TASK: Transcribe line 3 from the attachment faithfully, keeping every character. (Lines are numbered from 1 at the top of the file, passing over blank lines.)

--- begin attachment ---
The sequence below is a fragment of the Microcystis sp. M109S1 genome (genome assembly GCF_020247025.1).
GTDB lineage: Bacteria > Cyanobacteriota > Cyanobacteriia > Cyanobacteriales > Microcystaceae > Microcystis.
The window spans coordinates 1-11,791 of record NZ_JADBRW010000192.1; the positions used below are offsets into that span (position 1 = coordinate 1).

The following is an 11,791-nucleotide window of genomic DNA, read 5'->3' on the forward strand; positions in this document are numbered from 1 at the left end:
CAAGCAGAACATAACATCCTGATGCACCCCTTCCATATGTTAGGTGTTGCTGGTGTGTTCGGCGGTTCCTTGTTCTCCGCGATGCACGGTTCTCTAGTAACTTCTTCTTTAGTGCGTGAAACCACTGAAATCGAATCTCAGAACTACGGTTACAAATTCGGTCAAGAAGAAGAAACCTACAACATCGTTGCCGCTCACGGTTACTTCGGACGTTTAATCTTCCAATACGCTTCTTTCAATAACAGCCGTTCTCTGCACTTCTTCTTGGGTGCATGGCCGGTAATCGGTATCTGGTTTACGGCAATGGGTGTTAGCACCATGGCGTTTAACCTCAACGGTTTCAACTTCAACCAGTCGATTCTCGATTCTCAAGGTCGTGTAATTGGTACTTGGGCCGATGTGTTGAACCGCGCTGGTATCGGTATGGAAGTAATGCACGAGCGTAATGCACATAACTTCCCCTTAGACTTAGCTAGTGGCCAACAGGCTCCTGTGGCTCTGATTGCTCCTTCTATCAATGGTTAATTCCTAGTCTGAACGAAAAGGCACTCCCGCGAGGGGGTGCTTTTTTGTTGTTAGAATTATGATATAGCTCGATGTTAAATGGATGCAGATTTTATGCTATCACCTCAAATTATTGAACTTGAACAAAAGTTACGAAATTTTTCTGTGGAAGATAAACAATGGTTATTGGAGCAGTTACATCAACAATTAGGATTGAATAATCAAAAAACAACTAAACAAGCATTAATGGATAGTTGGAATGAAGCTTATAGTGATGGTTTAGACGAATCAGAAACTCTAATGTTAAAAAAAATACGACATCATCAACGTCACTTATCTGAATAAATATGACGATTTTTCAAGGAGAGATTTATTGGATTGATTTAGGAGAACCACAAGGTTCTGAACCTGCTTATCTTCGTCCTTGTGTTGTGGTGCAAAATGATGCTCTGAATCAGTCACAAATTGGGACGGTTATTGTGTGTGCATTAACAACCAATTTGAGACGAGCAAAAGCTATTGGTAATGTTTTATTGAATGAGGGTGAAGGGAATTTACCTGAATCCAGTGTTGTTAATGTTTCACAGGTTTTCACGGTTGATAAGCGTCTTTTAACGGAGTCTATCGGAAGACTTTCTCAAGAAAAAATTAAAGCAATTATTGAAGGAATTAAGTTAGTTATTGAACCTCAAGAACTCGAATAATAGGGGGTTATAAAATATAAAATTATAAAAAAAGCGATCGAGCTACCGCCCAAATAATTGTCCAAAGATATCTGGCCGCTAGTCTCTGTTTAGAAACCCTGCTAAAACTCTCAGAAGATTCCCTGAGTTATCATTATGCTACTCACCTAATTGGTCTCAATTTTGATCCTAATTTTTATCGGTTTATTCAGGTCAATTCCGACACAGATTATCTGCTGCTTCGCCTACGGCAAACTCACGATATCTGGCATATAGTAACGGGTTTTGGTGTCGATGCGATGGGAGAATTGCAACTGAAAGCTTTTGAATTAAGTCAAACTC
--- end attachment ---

The window spans coordinates 1-11,791 of record NZ_JADBRW010000192.1; the positions used below are offsets into that span (position 1 = coordinate 1).